Walking this path on your own, without a Master, is like climbing Mount Everest without a map: it will be as hard to achieve for you as it was for the first enlightened man! A Master who has been there is offering you a map from the point of view of the apex, so he's offering the true and proven method. Now, imagine you're using several maps while climbing: you will get so confused and waste so much more time... Or if you use a map that leads to a beautiful valley rather than the top: so you will reach the valley, you might even enjoy it, but was it your initial intent? 

True Masters are few, and many of them have not uttered a word (just graced disciples and devotees with their holy presence) but there are several beings who have both transcended and left us a priceless legacy of wisdom and modus operandi. Masters of this caliber come once in a thousand years, and are often hard to understand for their contemporaries, but at least it's worth a try. If you are really interested in your growth, accept a Master into your life. Without a Master the road is unpredictable and oftentimes dangerous, if not lethal. You will be surprised how different it feels to be looked after by an Awakened One, especially when your Master is not in the physical realm.

I have only seen glimpses of the beyond, but am happy to have a wonderful enlightened master Osho to guide me, to prevent pitfalls, to move me away from misleading, though often very tempting, directions.

And, most importantly, from wasting my time and energy on express methods. Humans tend to judge everything, including enlightened beings. They assume that they have a better perspective: comparing teachings of several masters, picking and choosing from the wealth of their heritage. I, as a very curious and somewhat nerdy human being, too, like to study everything new and exciting, but mysteriously, through books, discourses, unexpected communications and sometimes even my husband, the Master shows what's true and what's not, and helps to identify mirages in the desert. Which, unfortunately, are plenty.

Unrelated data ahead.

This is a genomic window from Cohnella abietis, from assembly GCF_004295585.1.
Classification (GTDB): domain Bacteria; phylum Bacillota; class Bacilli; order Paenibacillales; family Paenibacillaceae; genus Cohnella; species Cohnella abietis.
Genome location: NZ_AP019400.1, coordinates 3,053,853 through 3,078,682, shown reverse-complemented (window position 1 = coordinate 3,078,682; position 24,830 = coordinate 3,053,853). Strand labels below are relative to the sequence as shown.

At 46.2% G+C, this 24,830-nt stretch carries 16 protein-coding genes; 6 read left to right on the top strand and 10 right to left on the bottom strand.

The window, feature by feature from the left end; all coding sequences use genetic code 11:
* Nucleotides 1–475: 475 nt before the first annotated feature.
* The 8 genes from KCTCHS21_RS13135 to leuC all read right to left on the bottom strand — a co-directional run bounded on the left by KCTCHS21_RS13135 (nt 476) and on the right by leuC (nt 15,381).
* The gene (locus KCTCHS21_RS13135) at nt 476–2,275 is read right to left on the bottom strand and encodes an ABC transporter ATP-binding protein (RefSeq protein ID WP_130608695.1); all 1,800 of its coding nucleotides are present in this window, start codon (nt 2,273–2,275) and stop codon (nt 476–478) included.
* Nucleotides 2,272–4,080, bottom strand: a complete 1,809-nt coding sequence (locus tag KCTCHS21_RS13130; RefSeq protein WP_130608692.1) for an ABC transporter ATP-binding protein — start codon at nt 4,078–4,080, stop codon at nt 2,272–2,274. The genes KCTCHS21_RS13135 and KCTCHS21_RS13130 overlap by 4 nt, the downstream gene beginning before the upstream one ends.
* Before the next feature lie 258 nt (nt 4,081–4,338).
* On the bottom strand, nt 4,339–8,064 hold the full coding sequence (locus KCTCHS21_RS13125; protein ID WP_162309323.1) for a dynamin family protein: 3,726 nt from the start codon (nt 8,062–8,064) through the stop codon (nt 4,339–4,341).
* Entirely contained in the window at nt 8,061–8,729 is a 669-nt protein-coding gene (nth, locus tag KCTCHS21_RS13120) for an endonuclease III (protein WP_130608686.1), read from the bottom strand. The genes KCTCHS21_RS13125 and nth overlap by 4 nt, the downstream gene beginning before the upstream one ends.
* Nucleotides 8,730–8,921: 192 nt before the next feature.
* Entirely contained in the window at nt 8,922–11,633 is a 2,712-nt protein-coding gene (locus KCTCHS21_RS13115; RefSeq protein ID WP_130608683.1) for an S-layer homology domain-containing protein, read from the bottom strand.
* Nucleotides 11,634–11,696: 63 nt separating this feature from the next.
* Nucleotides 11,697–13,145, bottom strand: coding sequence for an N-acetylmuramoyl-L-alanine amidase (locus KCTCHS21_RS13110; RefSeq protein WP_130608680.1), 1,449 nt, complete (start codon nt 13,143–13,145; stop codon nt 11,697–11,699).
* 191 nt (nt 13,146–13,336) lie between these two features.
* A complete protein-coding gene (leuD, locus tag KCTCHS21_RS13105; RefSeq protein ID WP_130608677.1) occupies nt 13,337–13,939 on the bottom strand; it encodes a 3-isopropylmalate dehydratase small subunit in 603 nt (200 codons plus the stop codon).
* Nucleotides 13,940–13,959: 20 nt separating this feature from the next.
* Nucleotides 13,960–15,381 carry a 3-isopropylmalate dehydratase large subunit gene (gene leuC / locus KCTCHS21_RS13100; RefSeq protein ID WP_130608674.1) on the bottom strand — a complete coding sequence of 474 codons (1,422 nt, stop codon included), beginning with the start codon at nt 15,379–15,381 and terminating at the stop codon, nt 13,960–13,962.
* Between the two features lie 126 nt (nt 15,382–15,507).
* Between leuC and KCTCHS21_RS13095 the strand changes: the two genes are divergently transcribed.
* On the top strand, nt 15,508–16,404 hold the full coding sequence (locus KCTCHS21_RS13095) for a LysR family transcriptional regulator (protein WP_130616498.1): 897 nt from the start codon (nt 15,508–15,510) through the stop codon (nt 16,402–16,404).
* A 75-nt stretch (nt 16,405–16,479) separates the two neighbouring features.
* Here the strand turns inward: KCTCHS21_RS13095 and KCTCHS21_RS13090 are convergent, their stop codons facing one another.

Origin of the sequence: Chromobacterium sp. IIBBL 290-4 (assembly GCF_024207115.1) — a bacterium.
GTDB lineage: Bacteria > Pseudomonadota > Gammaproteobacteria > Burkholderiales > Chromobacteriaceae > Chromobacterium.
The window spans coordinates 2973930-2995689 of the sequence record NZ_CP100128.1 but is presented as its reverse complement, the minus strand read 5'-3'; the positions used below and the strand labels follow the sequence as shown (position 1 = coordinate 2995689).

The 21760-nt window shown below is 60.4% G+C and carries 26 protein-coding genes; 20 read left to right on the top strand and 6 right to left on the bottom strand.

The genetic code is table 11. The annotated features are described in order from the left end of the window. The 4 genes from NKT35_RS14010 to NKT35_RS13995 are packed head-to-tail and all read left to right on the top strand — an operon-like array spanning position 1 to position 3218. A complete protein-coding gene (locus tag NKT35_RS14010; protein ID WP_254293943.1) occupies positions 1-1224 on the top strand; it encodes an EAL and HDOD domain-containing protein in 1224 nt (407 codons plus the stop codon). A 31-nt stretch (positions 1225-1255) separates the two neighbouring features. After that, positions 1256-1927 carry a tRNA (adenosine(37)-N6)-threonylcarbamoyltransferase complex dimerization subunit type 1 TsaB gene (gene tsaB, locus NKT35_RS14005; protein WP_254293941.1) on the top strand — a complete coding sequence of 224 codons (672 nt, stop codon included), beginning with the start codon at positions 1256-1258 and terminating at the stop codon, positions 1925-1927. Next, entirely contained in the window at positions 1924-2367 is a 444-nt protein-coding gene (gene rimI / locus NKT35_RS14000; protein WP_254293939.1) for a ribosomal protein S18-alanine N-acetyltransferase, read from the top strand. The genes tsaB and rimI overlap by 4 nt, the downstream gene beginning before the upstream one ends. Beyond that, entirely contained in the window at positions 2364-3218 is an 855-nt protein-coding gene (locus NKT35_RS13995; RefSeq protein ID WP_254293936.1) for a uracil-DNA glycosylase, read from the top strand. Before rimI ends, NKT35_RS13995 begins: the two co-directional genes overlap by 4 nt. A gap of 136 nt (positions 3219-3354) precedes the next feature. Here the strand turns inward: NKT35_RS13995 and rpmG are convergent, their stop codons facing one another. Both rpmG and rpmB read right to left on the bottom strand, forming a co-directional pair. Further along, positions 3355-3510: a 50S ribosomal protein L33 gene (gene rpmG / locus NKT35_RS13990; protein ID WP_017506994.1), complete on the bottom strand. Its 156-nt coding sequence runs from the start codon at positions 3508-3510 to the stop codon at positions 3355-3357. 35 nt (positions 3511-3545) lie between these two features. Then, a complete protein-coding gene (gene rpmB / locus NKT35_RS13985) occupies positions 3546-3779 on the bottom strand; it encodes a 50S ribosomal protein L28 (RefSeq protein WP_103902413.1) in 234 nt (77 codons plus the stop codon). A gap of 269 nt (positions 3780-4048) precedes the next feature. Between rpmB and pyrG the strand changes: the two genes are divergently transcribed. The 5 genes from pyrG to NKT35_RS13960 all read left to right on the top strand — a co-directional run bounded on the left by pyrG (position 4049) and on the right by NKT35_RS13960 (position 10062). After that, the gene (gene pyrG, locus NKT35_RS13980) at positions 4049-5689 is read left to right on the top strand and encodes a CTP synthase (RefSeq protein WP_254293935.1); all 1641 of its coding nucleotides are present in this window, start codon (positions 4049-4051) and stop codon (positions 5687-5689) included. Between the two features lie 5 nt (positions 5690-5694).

Here is what Osho said about fast results for the unprepared:

"So if suddenly by chance a person happens to be in a state in which the grace can descend on him or a sudden situation is created in which shaktipat happens to him without a medium, then there is every possibility of his freaking out or becoming insane. The energy that has descended on him may be too much and his capacity to hold it too little; hence he can be completely shattered. Then unknown, unfamiliar experiences of joy become painful and unbearable.

It is as if a man used to staying in darkness for years is suddenly brought out into the daylight: the darkness will deepen all the more and he will not yet be able to see the light of the sun. His eyes were accustomed to seeing in the darkness, so they cannot stand the glare of light and will close.

So sometimes it happens that such a situation can come about within you in which the unlimited energy of grace can descend unknowingly on you; but its effect can be fatal, destructive, if you are not ready. You have been caught unawares so the happening can turn into a disaster. Yes, grace can also become harmful and destructive.
In the case of shaktipat the chances of accident are very few, almost nil, because there is a person who is functioning as a medium, as a vehicle. Passing through a medium the energy becomes gentle and mild, and the medium can also regulate the intensity of the energy. He can allow only that amount of energy to flow into you which you can hold. But remember, the medium is only a vehicle and not the source of this energy.